But, co-opted by economics teachers as a metaphor for Hayekian spontaneous order, its use just about gives the game away. If all that is required to shift resources efficiently throughout an economy is an omniscient designing mind, could not a sufficiently enlightened public servant, equipped with the best technology and intellectual expertise, do well enough to make it worth trying? But it is the process of voluntary exchange that creates the order of a market, and without perfect omniscience, no planner could replicate its results.

While the metaphor holds, it also leads to unfortunate hubris on the part of planners who presume to replicate the invisible hand with their visible fist.

A short postscript he wrote for his friend David Hume’s autobiography, who had attacked the religious sensitivities of establishment England at the time, caused Smith much greater problems than the Wealth of Nations, which had attacked the entire British commercial system. Buchan’s brief overview of Smith’s life gives us an engaging account of this man whose greatest work is now gathering the controversy it deserves.

Orwell’s Curse

A review of Privacy without Principle: The Use and Abuse of Privacy in Australian Law and Public Policy by Brett Mason (Australian Scholarly Publishing, 2006, 228 pages)

Privacy is a strange concept. Few debates over new technologies, changes in social structure or security measures are free from appeals to the right of citizens to conduct their affairs without surveillance, from either the corporate or the political sector.

As Brett Mason argues in Privacy without Principle: The Use and Abuse of Privacy in Australian Law and Public Policy, privacy has become a term of convenience for advocates of one or another political position.

The term itself has little conceptual core. Mason traces the variety of methods by which legislators, judiciaries and commentators have attempted to define the core of privacy — what is it that we are trying to protect? Privacy could be control of information regarding oneself, or deeply personal information that one may not wish to be made public. Privacy could be a manifestation of the autonomous individual, or could be the protection of intimacy.

In order to make consistent public policy decisions which respect the notion of privacy, legislators need an unambiguous and comprehensive definition. But none of the answers listed above, Mason argues, are conceptually clear, and provide little guidance for practical policy decisions. How, then, is the concept of privacy used in Australian politics? Mason singles out two debates within the last few decades — the 1994 Human Rights (Sexual Privacy) Act and the 1986 Australia Card Bill. Both of these debates exhibit the critical flaws in privacy discourse.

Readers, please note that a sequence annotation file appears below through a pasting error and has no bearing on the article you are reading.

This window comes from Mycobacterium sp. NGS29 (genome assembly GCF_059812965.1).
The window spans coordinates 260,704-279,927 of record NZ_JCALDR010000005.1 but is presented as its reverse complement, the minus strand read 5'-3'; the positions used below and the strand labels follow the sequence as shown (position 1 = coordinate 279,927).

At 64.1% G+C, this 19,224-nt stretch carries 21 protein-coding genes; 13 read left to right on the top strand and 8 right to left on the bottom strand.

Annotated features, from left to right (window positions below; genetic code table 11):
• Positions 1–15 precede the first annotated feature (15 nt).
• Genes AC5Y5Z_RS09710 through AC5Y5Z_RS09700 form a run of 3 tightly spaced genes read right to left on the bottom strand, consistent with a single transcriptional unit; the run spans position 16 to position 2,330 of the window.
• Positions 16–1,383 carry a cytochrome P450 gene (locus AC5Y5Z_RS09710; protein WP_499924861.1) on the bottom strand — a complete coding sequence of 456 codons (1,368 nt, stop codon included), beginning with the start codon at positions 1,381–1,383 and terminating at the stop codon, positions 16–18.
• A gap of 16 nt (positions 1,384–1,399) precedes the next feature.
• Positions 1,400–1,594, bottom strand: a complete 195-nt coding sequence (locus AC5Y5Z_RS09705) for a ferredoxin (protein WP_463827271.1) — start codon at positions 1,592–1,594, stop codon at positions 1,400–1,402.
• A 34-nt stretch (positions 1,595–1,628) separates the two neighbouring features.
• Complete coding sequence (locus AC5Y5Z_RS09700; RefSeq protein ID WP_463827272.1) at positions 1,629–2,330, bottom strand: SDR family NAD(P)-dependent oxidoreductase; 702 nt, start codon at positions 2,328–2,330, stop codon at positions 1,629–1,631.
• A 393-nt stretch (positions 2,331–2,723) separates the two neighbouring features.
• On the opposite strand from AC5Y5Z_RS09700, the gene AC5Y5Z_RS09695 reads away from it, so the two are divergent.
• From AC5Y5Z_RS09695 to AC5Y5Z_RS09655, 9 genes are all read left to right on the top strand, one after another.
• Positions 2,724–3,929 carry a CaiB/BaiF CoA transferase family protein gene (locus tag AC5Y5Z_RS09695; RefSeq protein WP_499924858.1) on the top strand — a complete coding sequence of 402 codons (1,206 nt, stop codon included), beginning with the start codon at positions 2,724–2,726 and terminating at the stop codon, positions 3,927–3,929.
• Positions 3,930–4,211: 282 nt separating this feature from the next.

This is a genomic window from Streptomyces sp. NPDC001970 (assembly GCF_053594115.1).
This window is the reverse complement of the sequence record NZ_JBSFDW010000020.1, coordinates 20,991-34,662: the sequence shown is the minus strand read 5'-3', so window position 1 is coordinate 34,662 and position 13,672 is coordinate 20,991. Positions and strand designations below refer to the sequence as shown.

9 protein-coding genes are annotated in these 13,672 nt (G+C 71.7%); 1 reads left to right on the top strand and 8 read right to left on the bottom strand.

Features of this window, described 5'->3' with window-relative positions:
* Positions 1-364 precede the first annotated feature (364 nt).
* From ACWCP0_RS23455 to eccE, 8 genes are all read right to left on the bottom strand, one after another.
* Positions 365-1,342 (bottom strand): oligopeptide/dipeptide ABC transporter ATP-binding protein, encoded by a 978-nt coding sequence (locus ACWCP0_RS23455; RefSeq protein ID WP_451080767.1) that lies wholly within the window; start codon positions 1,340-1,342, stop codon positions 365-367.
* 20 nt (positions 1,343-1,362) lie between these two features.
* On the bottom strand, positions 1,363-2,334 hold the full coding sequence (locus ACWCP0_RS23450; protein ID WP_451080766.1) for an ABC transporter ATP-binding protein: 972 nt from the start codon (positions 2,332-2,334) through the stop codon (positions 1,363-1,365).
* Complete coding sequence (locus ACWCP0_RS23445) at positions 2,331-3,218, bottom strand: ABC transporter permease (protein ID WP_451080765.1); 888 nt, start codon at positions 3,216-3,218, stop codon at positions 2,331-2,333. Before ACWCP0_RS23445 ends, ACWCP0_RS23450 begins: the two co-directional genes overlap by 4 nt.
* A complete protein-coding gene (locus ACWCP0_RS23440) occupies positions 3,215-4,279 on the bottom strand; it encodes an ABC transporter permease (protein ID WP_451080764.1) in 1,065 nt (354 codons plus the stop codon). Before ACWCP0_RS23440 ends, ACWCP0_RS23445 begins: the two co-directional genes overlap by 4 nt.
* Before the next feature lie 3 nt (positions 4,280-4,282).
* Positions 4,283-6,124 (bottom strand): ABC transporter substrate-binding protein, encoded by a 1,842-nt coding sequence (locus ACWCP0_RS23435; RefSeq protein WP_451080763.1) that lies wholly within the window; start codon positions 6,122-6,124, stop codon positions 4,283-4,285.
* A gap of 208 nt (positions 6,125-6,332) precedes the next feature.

For example, why was privacy the vehicle upon which to legitimate homosexuality? While not always consistent with a liberal society, from a historical perspective, the state has always had an interest, or at least believed it had an interest, in the sexuality, sexual acts and reproductive habits of its citizens. The Human Rights (Sexual Privacy) Act sought to remove homosexuality from the interests of the state, but by hanging the act upon the concept of privacy, it did gay rights movement’s cause a great disservice.

The 1994 legislation posited that homosexuality was acceptable, as long as it was a private or intimate matter. If privacy is the foundation of the state’s interest in homosexuality, homosexual ‘legitimacy’ is premised on a staying in, rather than out, of the closet.

Mason also raises some other, challenging questions. For instance, if privacy determines the state’s interest in individual sexuality, does it follow that all (non-coercive) sexual acts are also legitimised? Such a formula would seem to legitimise acts which policy-makers may prefer not to condone, for instance, incest. It is unfortunate that the debate over the government’s interest in homosexuality in Australia led to a debate over what distinguishes homosexuality from incest. Advocates of gay rights are not well served by such appeals to privacy.

The Australia Card debate, and indeed, subsequent debates about national identification cards, have similarly used the concept of privacy loosely, often to their detriment. In this sense, George Orwell has done civilisation a great disservice. Both sides of politics ask a great deal of contemporary governments.

Government services need to be efficient. The terms of property have to be clearly defined. Laws need to be uniformly and rigorously enforced. Citizens need to be secure and, argue many from the progressive side of politics, they also need to be protected against their own choices.

Privacy is an inadequate focus of the debate over the relationship between the state and its citizens. That relationship, particularly in a time when social regulation and legislative paternalism are on the rise, needs to be closely examined.

But the doctrine of privacy against all else — undefined and unchallenged — does such a debate a great disservice.

Scandinavian Idol

Since William Lane’s disastrous attempt in the mid-1890s to create a socialist Australia in Paraguay, Australian social-democrats have looked offshore for their idols. This year marks the twentieth anniversary of the trade union mission to Scandinavian countries which culminated in the Australia Reconstructed report, a report which extolled Sweden above all others as a nation of unsurpassed social-democratic virtue. Since then, it has been used as an aside in numerous speeches, op-eds and policy papers – ‘If Sweden can do it, why can’t we?’